Monday, 9 November 2015

Fearful symmetry

One stage that a lot of chessplayers go through when starting out is the 'copy cat' stage. Trying to play risk free chess, they think that copying their opponents move can't hurt. The only problem with this is that chess isn't a symmetrical game, and there are of course some moves that can't be copied (You normally can't meet a check with a check, unless it is chess on TV).
Some openings do lend themselves to symmetry more than others, with the Four Knights Opening and the Symmetrical English springing to mind. Even then one player usually breaks the symmetry around move 10 or so.
The longest "symmetrical" game is the following between Rotlewi and Eljaschoff (according to Tim Krabbe). Even then it is not truly symmetrical (symmetry is broken as early as move 2), although from move 3 the moves match (although if the only condition is that the final position is symmetrical then I have seen plenty of endgame's that end this way.) The other issue with this game is that is was apparently just a very long agreed draw between the two players in the final round of an event. In fact White missed a much stronger continuation on move 13 (demonstrating the danger in copying) with the line 13.Bxe5 Bxe4 14.Bxg7 Bxg2 15.Bxf8 Bxf1 16.Qg7# stopping Black from replying.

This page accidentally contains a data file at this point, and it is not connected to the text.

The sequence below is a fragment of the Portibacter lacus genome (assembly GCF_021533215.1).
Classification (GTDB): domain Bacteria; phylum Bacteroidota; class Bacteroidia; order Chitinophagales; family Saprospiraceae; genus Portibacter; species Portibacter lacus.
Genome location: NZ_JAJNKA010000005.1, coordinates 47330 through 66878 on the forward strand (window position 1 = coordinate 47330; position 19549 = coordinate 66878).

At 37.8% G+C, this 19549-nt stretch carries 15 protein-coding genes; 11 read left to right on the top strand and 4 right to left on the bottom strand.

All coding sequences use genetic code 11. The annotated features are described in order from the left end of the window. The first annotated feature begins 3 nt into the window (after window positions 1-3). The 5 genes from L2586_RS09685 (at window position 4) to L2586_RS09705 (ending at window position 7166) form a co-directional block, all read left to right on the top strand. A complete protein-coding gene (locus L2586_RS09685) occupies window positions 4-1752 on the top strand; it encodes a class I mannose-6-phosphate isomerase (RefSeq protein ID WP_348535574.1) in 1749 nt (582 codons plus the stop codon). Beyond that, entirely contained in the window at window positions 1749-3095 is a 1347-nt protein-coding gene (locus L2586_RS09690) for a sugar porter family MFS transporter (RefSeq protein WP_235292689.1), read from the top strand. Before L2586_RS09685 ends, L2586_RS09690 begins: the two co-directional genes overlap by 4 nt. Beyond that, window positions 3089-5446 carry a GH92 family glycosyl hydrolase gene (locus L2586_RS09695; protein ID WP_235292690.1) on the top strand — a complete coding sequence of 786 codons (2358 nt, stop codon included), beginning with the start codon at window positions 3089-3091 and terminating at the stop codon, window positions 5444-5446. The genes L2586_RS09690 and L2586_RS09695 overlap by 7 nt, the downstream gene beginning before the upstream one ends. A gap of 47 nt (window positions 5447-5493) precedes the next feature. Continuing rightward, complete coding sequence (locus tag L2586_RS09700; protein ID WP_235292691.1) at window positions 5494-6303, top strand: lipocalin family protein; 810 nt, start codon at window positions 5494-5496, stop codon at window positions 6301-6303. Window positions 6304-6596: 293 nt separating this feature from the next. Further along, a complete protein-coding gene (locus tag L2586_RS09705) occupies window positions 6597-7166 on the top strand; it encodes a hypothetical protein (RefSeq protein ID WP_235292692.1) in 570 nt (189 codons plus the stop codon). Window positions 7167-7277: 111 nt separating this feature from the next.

Rotlewi,Georg A - Eljaschoff,Moissei Zacharowits [C49]
All Russian St Petersburg (19), 1909

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